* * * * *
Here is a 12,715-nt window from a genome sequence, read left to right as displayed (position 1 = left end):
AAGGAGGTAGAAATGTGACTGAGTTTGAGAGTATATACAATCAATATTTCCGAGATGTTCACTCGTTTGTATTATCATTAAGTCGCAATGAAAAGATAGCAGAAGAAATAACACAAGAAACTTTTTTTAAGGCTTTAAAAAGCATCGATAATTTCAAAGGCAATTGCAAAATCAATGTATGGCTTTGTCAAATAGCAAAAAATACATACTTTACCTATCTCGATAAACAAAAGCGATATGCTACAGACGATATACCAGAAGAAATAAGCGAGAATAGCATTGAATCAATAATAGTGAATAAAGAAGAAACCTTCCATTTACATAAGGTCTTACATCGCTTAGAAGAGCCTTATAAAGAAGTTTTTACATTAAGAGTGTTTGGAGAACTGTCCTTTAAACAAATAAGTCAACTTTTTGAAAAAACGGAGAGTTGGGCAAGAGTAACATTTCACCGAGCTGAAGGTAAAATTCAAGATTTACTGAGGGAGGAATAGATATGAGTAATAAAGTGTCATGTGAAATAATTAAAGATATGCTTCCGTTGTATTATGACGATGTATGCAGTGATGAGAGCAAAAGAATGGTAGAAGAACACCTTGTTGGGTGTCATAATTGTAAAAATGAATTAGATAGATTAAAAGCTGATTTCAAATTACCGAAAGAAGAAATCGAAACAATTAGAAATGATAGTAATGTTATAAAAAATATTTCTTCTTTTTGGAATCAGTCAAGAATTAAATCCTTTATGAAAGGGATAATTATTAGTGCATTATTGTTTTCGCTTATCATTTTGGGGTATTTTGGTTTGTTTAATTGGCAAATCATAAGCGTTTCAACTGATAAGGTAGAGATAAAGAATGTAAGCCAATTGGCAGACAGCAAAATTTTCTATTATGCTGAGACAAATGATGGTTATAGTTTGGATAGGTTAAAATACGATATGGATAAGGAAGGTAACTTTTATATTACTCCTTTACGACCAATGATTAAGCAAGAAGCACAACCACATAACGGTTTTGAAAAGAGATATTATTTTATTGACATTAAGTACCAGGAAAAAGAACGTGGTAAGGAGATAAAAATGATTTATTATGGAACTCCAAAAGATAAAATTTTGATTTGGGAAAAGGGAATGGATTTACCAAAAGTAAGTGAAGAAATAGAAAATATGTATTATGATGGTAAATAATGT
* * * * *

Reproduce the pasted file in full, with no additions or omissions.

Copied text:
Here is a 12,715-nt window from a genome sequence, read left to right as displayed (position 1 = left end):
AAGGAGGTAGAAATGTGACTGAGTTTGAGAGTATATACAATCAATATTTCCGAGATGTTCACTCGTTTGTATTATCATTAAGTCGCAATGAAAAGATAGCAGAAGAAATAACACAAGAAACTTTTTTTAAGGCTTTAAAAAGCATCGATAATTTCAAAGGCAATTGCAAAATCAATGTATGGCTTTGTCAAATAGCAAAAAATACATACTTTACCTATCTCGATAAACAAAAGCGATATGCTACAGACGATATACCAGAAGAAATAAGCGAGAATAGCATTGAATCAATAATAGTGAATAAAGAAGAAACCTTCCATTTACATAAGGTCTTACATCGCTTAGAAGAGCCTTATAAAGAAGTTTTTACATTAAGAGTGTTTGGAGAACTGTCCTTTAAACAAATAAGTCAACTTTTTGAAAAAACGGAGAGTTGGGCAAGAGTAACATTTCACCGAGCTGAAGGTAAAATTCAAGATTTACTGAGGGAGGAATAGATATGAGTAATAAAGTGTCATGTGAAATAATTAAAGATATGCTTCCGTTGTATTATGACGATGTATGCAGTGATGAGAGCAAAAGAATGGTAGAAGAACACCTTGTTGGGTGTCATAATTGTAAAAATGAATTAGATAGATTAAAAGCTGATTTCAAATTACCGAAAGAAGAAATCGAAACAATTAGAAATGATAGTAATGTTATAAAAAATATTTCTTCTTTTTGGAATCAGTCAAGAATTAAATCCTTTATGAAAGGGATAATTATTAGTGCATTATTGTTTTCGCTTATCATTTTGGGGTATTTTGGTTTGTTTAATTGGCAAATCATAAGCGTTTCAACTGATAAGGTAGAGATAAAGAATGTAAGCCAATTGGCAGACAGCAAAATTTTCTATTATGCTGAGACAAATGATGGTTATAGTTTGGATAGGTTAAAATACGATATGGATAAGGAAGGTAACTTTTATATTACTCCTTTACGACCAATGATTAAGCAAGAAGCACAACCACATAACGGTTTTGAAAAGAGATATTATTTTATTGACATTAAGTACCAGGAAAAAGAACGTGGTAAGGAGATAAAAATGATTTATTATGGAACTCCAAAAGATAAAATTTTGATTTGGGAAAAGGGAATGGATTTACCAAAAGTAAGTGAAGAAATAGAAAATATGTATTATGATGGTAAATAATGT